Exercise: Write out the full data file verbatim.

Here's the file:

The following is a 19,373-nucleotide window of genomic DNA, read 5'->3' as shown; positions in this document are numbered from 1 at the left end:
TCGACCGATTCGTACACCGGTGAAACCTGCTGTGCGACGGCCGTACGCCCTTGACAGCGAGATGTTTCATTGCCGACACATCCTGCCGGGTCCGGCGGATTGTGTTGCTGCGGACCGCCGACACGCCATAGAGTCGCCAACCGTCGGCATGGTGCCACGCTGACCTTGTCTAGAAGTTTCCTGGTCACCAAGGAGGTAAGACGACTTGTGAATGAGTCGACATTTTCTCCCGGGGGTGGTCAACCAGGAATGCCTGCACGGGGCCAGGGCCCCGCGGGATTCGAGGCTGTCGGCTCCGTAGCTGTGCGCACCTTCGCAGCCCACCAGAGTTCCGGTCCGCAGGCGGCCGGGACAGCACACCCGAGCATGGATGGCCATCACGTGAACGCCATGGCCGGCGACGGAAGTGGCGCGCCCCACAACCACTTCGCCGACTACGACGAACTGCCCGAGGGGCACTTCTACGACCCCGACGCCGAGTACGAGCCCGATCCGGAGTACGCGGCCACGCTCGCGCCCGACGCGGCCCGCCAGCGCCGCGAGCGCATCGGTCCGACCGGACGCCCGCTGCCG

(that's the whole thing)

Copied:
The following is a 19,373-nucleotide window of genomic DNA, read 5'->3' as shown; positions in this document are numbered from 1 at the left end:
TCGACCGATTCGTACACCGGTGAAACCTGCTGTGCGACGGCCGTACGCCCTTGACAGCGAGATGTTTCATTGCCGACACATCCTGCCGGGTCCGGCGGATTGTGTTGCTGCGGACCGCCGACACGCCATAGAGTCGCCAACCGTCGGCATGGTGCCACGCTGACCTTGTCTAGAAGTTTCCTGGTCACCAAGGAGGTAAGACGACTTGTGAATGAGTCGACATTTTCTCCCGGGGGTGGTCAACCAGGAATGCCTGCACGGGGCCAGGGCCCCGCGGGATTCGAGGCTGTCGGCTCCGTAGCTGTGCGCACCTTCGCAGCCCACCAGAGTTCCGGTCCGCAGGCGGCCGGGACAGCACACCCGAGCATGGATGGCCATCACGTGAACGCCATGGCCGGCGACGGAAGTGGCGCGCCCCACAACCACTTCGCCGACTACGACGAACTGCCCGAGGGGCACTTCTACGACCCCGACGCCGAGTACGAGCCCGATCCGGAGTACGCGGCCACGCTCGCGCCCGACGCGGCCCGCCAGCGCCGCGAGCGCATCGGTCCGACCGGACGCCCGCTGCCG